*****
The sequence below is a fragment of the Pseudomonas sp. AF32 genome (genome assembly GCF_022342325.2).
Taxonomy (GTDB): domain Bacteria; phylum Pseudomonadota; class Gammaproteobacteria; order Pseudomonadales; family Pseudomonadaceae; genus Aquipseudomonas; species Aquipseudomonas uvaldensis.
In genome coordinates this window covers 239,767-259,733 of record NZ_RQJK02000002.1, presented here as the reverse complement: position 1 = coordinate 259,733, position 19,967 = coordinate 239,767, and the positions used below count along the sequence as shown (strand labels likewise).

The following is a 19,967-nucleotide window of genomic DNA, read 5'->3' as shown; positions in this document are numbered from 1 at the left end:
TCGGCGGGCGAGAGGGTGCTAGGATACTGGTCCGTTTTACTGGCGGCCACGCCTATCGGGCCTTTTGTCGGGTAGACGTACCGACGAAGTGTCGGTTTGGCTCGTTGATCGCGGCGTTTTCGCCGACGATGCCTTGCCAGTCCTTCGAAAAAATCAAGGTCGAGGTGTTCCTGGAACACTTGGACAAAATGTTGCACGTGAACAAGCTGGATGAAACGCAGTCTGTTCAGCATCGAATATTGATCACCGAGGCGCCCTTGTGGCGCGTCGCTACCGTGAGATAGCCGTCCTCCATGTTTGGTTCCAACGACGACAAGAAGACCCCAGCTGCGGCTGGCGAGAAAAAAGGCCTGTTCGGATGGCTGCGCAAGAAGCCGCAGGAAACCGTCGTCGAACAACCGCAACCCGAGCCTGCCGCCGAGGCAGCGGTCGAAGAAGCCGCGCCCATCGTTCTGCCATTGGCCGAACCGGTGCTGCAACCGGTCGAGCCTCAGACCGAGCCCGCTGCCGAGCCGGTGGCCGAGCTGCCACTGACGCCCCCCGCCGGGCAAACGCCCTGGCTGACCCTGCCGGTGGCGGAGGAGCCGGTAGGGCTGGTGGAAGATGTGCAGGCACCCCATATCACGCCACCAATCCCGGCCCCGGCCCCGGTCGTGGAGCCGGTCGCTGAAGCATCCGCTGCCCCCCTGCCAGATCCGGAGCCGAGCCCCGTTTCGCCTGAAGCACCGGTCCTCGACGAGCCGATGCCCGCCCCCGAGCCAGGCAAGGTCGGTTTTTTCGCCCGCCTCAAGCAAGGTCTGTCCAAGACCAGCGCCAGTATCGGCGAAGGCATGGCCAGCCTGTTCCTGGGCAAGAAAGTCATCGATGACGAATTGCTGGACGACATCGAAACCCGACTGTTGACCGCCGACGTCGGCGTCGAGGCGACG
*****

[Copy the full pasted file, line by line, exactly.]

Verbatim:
The sequence below is a fragment of the Pseudomonas sp. AF32 genome (genome assembly GCF_022342325.2).
Taxonomy (GTDB): domain Bacteria; phylum Pseudomonadota; class Gammaproteobacteria; order Pseudomonadales; family Pseudomonadaceae; genus Aquipseudomonas; species Aquipseudomonas uvaldensis.
In genome coordinates this window covers 239,767-259,733 of record NZ_RQJK02000002.1, presented here as the reverse complement: position 1 = coordinate 259,733, position 19,967 = coordinate 239,767, and the positions used below count along the sequence as shown (strand labels likewise).

The following is a 19,967-nucleotide window of genomic DNA, read 5'->3' as shown; positions in this document are numbered from 1 at the left end:
TCGGCGGGCGAGAGGGTGCTAGGATACTGGTCCGTTTTACTGGCGGCCACGCCTATCGGGCCTTTTGTCGGGTAGACGTACCGACGAAGTGTCGGTTTGGCTCGTTGATCGCGGCGTTTTCGCCGACGATGCCTTGCCAGTCCTTCGAAAAAATCAAGGTCGAGGTGTTCCTGGAACACTTGGACAAAATGTTGCACGTGAACAAGCTGGATGAAACGCAGTCTGTTCAGCATCGAATATTGATCACCGAGGCGCCCTTGTGGCGCGTCGCTACCGTGAGATAGCCGTCCTCCATGTTTGGTTCCAACGACGACAAGAAGACCCCAGCTGCGGCTGGCGAGAAAAAAGGCCTGTTCGGATGGCTGCGCAAGAAGCCGCAGGAAACCGTCGTCGAACAACCGCAACCCGAGCCTGCCGCCGAGGCAGCGGTCGAAGAAGCCGCGCCCATCGTTCTGCCATTGGCCGAACCGGTGCTGCAACCGGTCGAGCCTCAGACCGAGCCCGCTGCCGAGCCGGTGGCCGAGCTGCCACTGACGCCCCCCGCCGGGCAAACGCCCTGGCTGACCCTGCCGGTGGCGGAGGAGCCGGTAGGGCTGGTGGAAGATGTGCAGGCACCCCATATCACGCCACCAATCCCGGCCCCGGCCCCGGTCGTGGAGCCGGTCGCTGAAGCATCCGCTGCCCCCCTGCCAGATCCGGAGCCGAGCCCCGTTTCGCCTGAAGCACCGGTCCTCGACGAGCCGATGCCCGCCCCCGAGCCAGGCAAGGTCGGTTTTTTCGCCCGCCTCAAGCAAGGTCTGTCCAAGACCAGCGCCAGTATCGGCGAAGGCATGGCCAGCCTGTTCCTGGGCAAGAAAGTCATCGATGACGAATTGCTGGACGACATCGAAACCCGACTGTTGACCGCCGACGTCGGCGTCGAGGCGACG